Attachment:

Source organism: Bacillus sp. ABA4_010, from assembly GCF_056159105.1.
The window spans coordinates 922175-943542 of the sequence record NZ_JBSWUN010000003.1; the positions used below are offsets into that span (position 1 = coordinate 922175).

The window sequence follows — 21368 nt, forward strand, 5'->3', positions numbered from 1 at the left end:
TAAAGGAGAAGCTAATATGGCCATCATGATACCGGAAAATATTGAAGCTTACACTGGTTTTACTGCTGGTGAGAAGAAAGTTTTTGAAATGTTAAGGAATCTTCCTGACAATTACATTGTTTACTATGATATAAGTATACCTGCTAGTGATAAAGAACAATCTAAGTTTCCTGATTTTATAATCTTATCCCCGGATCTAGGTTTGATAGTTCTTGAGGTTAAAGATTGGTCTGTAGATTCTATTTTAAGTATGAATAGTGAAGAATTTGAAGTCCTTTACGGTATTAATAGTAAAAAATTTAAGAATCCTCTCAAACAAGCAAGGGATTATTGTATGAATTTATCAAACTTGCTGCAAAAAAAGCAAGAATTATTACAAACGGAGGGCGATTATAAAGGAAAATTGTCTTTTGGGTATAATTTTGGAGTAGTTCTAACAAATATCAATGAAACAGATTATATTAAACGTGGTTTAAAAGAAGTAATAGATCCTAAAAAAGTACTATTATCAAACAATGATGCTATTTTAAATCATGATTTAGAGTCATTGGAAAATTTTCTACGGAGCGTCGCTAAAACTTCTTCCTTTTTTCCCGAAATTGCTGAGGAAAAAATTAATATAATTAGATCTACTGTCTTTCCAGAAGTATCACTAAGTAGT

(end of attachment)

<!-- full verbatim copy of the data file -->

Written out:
Source organism: Bacillus sp. ABA4_010, from assembly GCF_056159105.1.
The window spans coordinates 922175-943542 of the sequence record NZ_JBSWUN010000003.1; the positions used below are offsets into that span (position 1 = coordinate 922175).

The window sequence follows — 21368 nt, forward strand, 5'->3', positions numbered from 1 at the left end:
TAAAGGAGAAGCTAATATGGCCATCATGATACCGGAAAATATTGAAGCTTACACTGGTTTTACTGCTGGTGAGAAGAAAGTTTTTGAAATGTTAAGGAATCTTCCTGACAATTACATTGTTTACTATGATATAAGTATACCTGCTAGTGATAAAGAACAATCTAAGTTTCCTGATTTTATAATCTTATCCCCGGATCTAGGTTTGATAGTTCTTGAGGTTAAAGATTGGTCTGTAGATTCTATTTTAAGTATGAATAGTGAAGAATTTGAAGTCCTTTACGGTATTAATAGTAAAAAATTTAAGAATCCTCTCAAACAAGCAAGGGATTATTGTATGAATTTATCAAACTTGCTGCAAAAAAAGCAAGAATTATTACAAACGGAGGGCGATTATAAAGGAAAATTGTCTTTTGGGTATAATTTTGGAGTAGTTCTAACAAATATCAATGAAACAGATTATATTAAACGTGGTTTAAAAGAAGTAATAGATCCTAAAAAAGTACTATTATCAAACAATGATGCTATTTTAAATCATGATTTAGAGTCATTGGAAAATTTTCTACGGAGCGTCGCTAAAACTTCTTCCTTTTTTCCCGAAATTGCTGAGGAAAAAATTAATATAATTAGATCTACTGTCTTTCCAGAAGTATCACTAAGTAGT